1. Injecting the Frontalis Muscle Instead of the Corrugator Supercilii Muscle

This action results in creating a Mephisto effect. In most of the textbooks as well as botox training courses show five traditional injection sites of the glabellar region. But practically speaking, the 2 of these superior injection sites are not actually located in the corrugator supercilii muscle, which makes the insertion site nearly at the eyebrow level.

The injection sites are located actually on the frontalis muscle so that the relaxation of this muscle makes the medial eyebrow portion to descend while lifting the lateral brow portion which results from compensatory lateral fibres contraction of the frontalis muscle. This action results in a Mephisto effect or devil brow.

In some cases, a higher concentration of botulinum toxin is used to achieve greater precision and to relax just the corrugator supercilii muscle. With this approach, lesser volume of liquid is injected which decreases the likelihood of diffusion to untargeted muscles (in this instance, the frontalis).

  1. Always Injecting the Superior-Lateral Portion of the Orbicularis Oculi Muscle

This action results in the excessively elevated eyebrows. Botulinum toxin infiltration through the superior-lateral fibres of the orbicularis oculi muscle helps to relax those fibres and also lifts the lateral brow portion. The problem is that the eyebrow position in some patients moves upward with ageing due to physiological contractions of the frontalis muscle.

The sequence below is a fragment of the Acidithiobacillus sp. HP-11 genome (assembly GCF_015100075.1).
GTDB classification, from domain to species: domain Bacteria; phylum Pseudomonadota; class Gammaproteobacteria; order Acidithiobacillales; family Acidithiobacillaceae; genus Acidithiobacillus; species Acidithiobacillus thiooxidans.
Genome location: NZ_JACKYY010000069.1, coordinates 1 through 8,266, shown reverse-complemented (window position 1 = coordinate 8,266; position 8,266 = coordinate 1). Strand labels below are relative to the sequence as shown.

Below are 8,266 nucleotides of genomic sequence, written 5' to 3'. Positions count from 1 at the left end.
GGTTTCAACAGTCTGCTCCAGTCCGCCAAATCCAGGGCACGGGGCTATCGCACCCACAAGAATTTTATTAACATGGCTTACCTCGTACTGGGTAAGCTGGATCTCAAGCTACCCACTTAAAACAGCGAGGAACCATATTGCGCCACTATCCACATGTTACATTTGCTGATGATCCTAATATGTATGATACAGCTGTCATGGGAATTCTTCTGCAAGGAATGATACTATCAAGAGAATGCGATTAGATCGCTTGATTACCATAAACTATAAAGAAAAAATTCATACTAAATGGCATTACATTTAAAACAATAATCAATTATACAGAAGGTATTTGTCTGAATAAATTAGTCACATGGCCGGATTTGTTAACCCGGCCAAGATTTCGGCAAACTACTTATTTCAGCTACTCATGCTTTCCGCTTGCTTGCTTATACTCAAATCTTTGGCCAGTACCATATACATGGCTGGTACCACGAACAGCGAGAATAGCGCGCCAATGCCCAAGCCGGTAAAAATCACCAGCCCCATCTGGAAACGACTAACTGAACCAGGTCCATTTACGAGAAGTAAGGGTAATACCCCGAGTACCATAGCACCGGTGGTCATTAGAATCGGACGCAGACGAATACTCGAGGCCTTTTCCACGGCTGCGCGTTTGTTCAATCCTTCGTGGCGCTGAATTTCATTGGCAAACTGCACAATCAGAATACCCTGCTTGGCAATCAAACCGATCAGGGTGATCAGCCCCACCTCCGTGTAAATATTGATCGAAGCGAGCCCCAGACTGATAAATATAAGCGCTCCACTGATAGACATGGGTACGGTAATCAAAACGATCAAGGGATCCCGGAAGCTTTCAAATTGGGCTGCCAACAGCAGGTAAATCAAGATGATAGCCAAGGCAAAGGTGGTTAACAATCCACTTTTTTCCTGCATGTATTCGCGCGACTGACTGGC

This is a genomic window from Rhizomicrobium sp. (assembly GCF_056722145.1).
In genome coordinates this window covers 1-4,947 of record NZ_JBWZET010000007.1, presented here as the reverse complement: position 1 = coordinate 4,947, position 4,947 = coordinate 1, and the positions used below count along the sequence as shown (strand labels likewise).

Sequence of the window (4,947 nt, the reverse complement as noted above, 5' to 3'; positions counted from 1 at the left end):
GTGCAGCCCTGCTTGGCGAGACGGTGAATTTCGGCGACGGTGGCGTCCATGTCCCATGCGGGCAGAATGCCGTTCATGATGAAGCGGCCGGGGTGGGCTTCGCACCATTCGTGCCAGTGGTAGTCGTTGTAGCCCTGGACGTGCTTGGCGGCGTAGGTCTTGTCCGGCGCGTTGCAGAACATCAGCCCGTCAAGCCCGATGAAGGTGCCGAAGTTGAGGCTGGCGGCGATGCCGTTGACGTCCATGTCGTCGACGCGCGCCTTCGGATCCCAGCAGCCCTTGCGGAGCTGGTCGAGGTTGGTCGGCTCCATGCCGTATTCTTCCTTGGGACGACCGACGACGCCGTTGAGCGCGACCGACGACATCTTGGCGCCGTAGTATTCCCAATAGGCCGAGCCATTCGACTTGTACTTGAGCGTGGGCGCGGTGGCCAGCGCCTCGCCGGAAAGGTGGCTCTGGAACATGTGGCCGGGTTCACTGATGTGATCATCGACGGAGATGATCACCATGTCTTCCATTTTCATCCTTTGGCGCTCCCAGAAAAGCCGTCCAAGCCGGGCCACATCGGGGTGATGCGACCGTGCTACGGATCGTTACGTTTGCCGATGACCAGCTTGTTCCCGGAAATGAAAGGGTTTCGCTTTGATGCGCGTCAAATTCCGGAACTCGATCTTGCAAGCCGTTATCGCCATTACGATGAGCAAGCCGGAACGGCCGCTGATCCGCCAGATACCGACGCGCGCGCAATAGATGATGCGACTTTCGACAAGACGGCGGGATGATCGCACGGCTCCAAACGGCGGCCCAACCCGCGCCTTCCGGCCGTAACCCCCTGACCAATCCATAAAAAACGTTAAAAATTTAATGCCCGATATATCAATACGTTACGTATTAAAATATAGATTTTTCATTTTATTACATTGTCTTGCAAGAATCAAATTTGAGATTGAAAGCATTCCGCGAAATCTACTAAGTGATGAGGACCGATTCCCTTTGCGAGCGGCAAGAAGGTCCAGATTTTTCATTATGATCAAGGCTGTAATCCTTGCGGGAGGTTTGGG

It was found in one of the study[3] that physiological eyebrows elevation tends to occur with ageing in most of the patients. Therefore, to achieve natural results, superior-lateral fibres of the orbicularis oculi muscle should be injected in case the lateral portion of the brow has dropped among patients.

  1. Injecting the Frontalis Muscle in Patients Who Use it to Raise the Eyelids

This action leads to brow or eyelids ptosis. It has been observed in many patients over the age of 65 years or above that they use frontalis muscle for keeping their eyes open. The relaxation of frontalis muscle in such patients can result in brow or eyelids ptosis. Therefore, while injecting botulinum toxin injections in these patients, the doctor should carefully examine that whether the patient use frontalis muscle for opening eyes or not. If yes, the injection should be avoided in that.

  1. Injecting too low in the crow’s feet

This results in undereye bags exacerbation. Some patients have under eye bags due to herniated fat or retention of fluid. In both cases, if orbicularis oculi inferior muscle fibres are excessively relaxed with the injections of botulinum toxin, it further aggravates the appearance of these bags. Therefore, in patients who have a tendency of developing under eye bags, the most inferior portion of crow’s feet should not be injected to maintain the tone of collateral orbicularis oculi muscle region.

Five Omission errors

  1. Failure to inject lower third portion of the face